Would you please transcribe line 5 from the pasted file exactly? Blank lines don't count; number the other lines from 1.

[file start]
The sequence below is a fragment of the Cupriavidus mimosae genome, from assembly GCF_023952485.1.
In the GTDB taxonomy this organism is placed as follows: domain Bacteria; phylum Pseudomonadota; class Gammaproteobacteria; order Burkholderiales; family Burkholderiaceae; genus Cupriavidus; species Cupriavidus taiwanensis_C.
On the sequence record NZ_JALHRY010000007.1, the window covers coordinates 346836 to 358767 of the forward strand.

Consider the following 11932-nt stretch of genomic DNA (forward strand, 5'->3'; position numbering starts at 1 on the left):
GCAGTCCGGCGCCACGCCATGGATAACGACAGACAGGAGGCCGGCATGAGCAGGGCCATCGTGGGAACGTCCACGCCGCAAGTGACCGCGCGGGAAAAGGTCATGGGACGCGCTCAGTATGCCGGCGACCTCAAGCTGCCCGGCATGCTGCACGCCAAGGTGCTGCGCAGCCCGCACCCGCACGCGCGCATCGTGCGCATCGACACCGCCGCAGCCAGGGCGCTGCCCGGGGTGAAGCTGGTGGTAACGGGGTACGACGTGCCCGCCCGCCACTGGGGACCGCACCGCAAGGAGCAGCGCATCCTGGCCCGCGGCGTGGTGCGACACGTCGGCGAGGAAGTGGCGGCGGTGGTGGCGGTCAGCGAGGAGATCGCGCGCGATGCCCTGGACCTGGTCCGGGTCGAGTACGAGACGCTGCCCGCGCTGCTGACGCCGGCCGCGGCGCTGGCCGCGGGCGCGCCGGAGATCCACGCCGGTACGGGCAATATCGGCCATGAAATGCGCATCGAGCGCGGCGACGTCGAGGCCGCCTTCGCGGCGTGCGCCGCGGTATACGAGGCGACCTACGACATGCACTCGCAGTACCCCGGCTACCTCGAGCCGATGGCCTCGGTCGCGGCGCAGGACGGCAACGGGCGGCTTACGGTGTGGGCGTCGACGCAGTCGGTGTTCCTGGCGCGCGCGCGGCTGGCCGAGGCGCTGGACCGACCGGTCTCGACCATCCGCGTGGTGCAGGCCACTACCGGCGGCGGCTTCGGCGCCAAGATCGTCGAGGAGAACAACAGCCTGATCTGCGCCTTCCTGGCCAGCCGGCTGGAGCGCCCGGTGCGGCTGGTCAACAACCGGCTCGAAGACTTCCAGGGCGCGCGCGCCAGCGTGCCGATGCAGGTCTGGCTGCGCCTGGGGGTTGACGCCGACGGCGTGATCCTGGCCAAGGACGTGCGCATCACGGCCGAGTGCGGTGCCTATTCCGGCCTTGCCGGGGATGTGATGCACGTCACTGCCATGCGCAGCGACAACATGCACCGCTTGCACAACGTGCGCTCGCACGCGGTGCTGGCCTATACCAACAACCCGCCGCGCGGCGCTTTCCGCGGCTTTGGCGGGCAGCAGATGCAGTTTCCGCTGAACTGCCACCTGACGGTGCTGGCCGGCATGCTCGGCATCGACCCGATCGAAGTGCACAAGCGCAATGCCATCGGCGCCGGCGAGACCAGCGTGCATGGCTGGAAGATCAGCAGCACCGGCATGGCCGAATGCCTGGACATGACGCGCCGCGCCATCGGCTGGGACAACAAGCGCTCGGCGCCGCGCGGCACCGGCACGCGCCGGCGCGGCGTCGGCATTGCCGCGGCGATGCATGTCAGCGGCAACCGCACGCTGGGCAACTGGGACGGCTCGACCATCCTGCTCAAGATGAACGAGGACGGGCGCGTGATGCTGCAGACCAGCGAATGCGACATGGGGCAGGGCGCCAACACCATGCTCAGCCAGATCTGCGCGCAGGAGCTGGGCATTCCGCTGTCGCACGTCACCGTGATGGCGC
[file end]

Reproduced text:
GCAGTCCGGCGCCACGCCATGGATAACGACAGACAGGAGGCCGGCATGAGCAGGGCCATCGTGGGAACGTCCACGCCGCAAGTGACCGCGCGGGAAAAGGTCATGGGACGCGCTCAGTATGCCGGCGACCTCAAGCTGCCCGGCATGCTGCACGCCAAGGTGCTGCGCAGCCCGCACCCGCACGCGCGCATCGTGCGCATCGACACCGCCGCAGCCAGGGCGCTGCCCGGGGTGAAGCTGGTGGTAACGGGGTACGACGTGCCCGCCCGCCACTGGGGACCGCACCGCAAGGAGCAGCGCATCCTGGCCCGCGGCGTGGTGCGACACGTCGGCGAGGAAGTGGCGGCGGTGGTGGCGGTCAGCGAGGAGATCGCGCGCGATGCCCTGGACCTGGTCCGGGTCGAGTACGAGACGCTGCCCGCGCTGCTGACGCCGGCCGCGGCGCTGGCCGCGGGCGCGCCGGAGATCCACGCCGGTACGGGCAATATCGGCCATGAAATGCGCATCGAGCGCGGCGACGTCGAGGCCGCCTTCGCGGCGTGCGCCGCGGTATACGAGGCGACCTACGACATGCACTCGCAGTACCCCGGCTACCTCGAGCCGATGGCCTCGGTCGCGGCGCAGGACGGCAACGGGCGGCTTACGGTGTGGGCGTCGACGCAGTCGGTGTTCCTGGCGCGCGCGCGGCTGGCCGAGGCGCTGGACCGACCGGTCTCGACCATCCGCGTGGTGCAGGCCACTACCGGCGGCGGCTTCGGCGCCAAGATCGTCGAGGAGAACAACAGCCTGATCTGCGCCTTCCTGGCCAGCCGGCTGGAGCGCCCGGTGCGGCTGGTCAACAACCGGCTCGAAGACTTCCAGGGCGCGCGCGCCAGCGTGCCGATGCAGGTCTGGCTGCGCCTGGGGGTTGACGCCGACGGCGTGATCCTGGCCAAGGACGTGCGCATCACGGCCGAGTGCGGTGCCTATTCCGGCCTTGCCGGGGATGTGATGCACGTCACTGCCATGCGCAGCGACAACATGCACCGCTTGCACAACGTGCGCTCGCACGCGGTGCTGGCCTATACCAACAACCCGCCGCGCGGCGCTTTCCGCGGCTTTGGCGGGCAGCAGATGCAGTTTCCGCTGAACTGCCACCTGACGGTGCTGGCCGGCATGCTCGGCATCGACCCGATCGAAGTGCACAAGCGCAATGCCATCGGCGCCGGCGAGACCAGCGTGCATGGCTGGAAGATCAGCAGCACCGGCATGGCCGAATGCCTGGACATGACGCGCCGCGCCATCGGCTGGGACAACAAGCGCTCGGCGCCGCGCGGCACCGGCACGCGCCGGCGCGGCGTCGGCATTGCCGCGGCGATGCATGTCAGCGGCAACCGCACGCTGGGCAACTGGGACGGCTCGACCATCCTGCTCAAGATGAACGAGGACGGGCGCGTGATGCTGCAGACCAGCGAATGCGACATGGGGCAGGGCGCCAACACCATGCTCAGCCAGATCTGCGCGCAGGAGCTGGGCATTCCGCTGTCGCACGTCACCGTGATGGCGC